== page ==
Numerical Models of the Circulation of the Atmosphere of Venus

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  • 1 Dept. of Meteorology, Massachusetts Institute of Technology, Cambridge 02139
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Abstract

The deep circulation of the atmosphere of Venus is simulated by means of two-dimensional numerical models. Two extreme cases are considered: first, rotation is neglected and the subsolar point is assumed to be fixed; second (and more realistically), the solar heating is averaged over a Venus solar day and rotation is included. For each case a Boussinesq model, in which density variations are neglected except when coupled with gravity, and a quasi-Boussinesq model which includes a basic stratification of density and a semi-gray treatment of radiation, are developed. The results obtained with the Boussinesq models are similar to those obtained by Goody and Robinson and by Stone. However, when the stratification of density is included and most of the solar radiation is absorbed near the top, the large-scale circulation is confined to the upper layers of the atmosphere during the 4×107 sec of simulated time. We cannot be sure that on a much longer time scale (109 sec) the circulation will not penetrate the interior, but our results suggest that radiation will tend to make the lower atmosphere highly stable. When solar radiation is allowed to penetrate the atmosphere, so that at the equator 6% of the incoming solar radiation reaches the surface, then the combination of a more deeply driven circulation and a partial greenhouse effect is able to maintain an adiabatic stratification.

The effect of symmetrical solar heating is to produce direct Hadley cells in each hemisphere with small reverse cells near the poles. Poleward angular momentum transport in the upper atmosphere produces a shear in the zonal motion with a maximum retrograde velocity of the order of 10 m sec−1 at the top of the atmosphere.

The numerical integrations were performed using non-uniform grids to allow adequate resolution of the boundary layers.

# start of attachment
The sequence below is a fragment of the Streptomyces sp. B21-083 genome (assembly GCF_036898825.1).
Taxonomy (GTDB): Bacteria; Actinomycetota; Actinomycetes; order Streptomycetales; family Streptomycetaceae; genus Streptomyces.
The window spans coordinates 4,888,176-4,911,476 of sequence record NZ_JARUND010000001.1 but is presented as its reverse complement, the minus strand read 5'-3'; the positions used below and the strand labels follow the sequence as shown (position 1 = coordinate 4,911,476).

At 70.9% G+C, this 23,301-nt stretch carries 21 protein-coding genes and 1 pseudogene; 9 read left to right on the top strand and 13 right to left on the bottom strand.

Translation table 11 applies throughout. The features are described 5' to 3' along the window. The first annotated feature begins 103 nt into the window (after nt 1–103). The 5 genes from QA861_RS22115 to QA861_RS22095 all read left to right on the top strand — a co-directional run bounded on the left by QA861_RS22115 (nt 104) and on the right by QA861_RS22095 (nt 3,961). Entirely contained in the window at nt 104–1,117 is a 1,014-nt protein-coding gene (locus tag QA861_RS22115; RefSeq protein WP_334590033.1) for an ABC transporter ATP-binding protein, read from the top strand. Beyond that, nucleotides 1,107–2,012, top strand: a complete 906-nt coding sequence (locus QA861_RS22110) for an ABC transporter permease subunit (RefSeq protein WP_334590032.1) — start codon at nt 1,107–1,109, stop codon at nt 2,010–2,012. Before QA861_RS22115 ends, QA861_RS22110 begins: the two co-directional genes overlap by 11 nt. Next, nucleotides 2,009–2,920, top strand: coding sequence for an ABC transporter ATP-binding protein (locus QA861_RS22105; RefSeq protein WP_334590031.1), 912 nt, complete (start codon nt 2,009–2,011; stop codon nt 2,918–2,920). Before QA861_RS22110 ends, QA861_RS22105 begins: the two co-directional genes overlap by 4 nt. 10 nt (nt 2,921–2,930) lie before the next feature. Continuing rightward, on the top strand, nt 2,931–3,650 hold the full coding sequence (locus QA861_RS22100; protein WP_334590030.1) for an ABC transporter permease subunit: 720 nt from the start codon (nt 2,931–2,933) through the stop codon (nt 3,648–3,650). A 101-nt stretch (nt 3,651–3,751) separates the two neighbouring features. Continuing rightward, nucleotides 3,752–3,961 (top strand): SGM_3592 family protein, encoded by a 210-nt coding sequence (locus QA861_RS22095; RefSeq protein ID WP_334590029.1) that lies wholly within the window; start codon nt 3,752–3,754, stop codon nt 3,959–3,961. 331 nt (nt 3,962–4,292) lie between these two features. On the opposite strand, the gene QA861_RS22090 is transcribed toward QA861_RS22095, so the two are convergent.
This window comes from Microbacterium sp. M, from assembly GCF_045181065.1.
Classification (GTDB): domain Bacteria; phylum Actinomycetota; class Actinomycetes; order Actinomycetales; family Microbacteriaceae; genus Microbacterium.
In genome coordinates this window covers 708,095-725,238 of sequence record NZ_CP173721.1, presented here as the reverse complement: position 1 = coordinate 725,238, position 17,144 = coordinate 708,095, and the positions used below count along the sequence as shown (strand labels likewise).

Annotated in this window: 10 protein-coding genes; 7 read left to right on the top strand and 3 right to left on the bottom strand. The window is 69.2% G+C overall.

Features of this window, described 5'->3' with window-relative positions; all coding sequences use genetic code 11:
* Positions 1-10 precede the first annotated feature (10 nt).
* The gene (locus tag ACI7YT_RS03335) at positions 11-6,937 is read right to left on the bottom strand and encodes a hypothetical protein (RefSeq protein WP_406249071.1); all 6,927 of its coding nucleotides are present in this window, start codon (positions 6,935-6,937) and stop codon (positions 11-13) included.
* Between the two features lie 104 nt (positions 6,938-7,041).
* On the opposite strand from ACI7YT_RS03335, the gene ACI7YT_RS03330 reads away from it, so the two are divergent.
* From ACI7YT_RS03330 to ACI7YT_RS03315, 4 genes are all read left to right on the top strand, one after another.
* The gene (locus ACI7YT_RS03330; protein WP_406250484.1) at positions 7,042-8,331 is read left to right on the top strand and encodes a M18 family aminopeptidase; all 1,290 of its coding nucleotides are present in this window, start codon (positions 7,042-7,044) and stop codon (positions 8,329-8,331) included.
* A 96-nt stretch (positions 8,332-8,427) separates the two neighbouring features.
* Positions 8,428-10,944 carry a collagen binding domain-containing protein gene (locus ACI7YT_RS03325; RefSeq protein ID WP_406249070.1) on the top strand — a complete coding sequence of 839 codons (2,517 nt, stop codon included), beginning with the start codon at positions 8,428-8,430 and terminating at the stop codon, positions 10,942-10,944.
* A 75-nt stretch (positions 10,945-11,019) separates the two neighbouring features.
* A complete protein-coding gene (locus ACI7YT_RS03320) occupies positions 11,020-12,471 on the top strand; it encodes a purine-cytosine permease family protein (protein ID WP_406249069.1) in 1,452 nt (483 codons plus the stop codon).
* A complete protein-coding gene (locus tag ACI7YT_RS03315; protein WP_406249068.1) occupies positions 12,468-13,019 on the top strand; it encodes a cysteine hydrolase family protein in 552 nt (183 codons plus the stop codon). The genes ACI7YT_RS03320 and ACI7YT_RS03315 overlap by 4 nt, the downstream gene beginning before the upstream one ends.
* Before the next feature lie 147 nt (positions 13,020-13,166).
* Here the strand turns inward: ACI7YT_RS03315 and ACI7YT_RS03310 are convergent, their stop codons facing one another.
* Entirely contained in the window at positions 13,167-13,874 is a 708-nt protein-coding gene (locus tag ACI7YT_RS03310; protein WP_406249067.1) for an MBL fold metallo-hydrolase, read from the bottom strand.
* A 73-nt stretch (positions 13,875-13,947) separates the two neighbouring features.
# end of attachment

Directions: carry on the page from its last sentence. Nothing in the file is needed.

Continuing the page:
Abstract

The deep circulation of the atmosphere of Venus is simulated by means of two-dimensional numerical models. Two extreme cases are considered: first, rotation is neglected and the subsolar point is assumed to be fixed; second (and more realistically), the solar heating is averaged over a Venus solar day and rotation is included. For each case a Boussinesq model, in which density variations are neglected except when coupled with gravity, and a quasi-Boussinesq model which includes a basic stratification of density and a semi-gray treatment of radiation, are developed. The results obtained with the Boussinesq models are similar to those obtained by Goody and Robinson and by Stone. However, when the stratification of density is included and most of the solar radiation is absorbed near the top, the large-scale circulation is confined to the upper layers of the atmosphere during the 4×107 sec of simulated time. We cannot be sure that on a much longer time scale (109 sec) the circulation will not penetrate the interior, but our results suggest that radiation will tend to make the lower atmosphere highly stable. When solar radiation is allowed to penetrate the atmosphere, so that at the equator 6% of the incoming solar radiation reaches the surface, then the combination of a more deeply driven circulation and a partial greenhouse effect is able to maintain an adiabatic stratification.

The effect of symmetrical solar heating is to produce direct Hadley cells in each hemisphere with small reverse cells near the poles. Poleward angular momentum transport in the upper atmosphere produces a shear in the zonal motion with a maximum retrograde velocity of the order of 10 m sec−1 at the top of the atmosphere.

The numerical integrations were performed using non-uniform grids to allow adequate resolution of the boundary layers.

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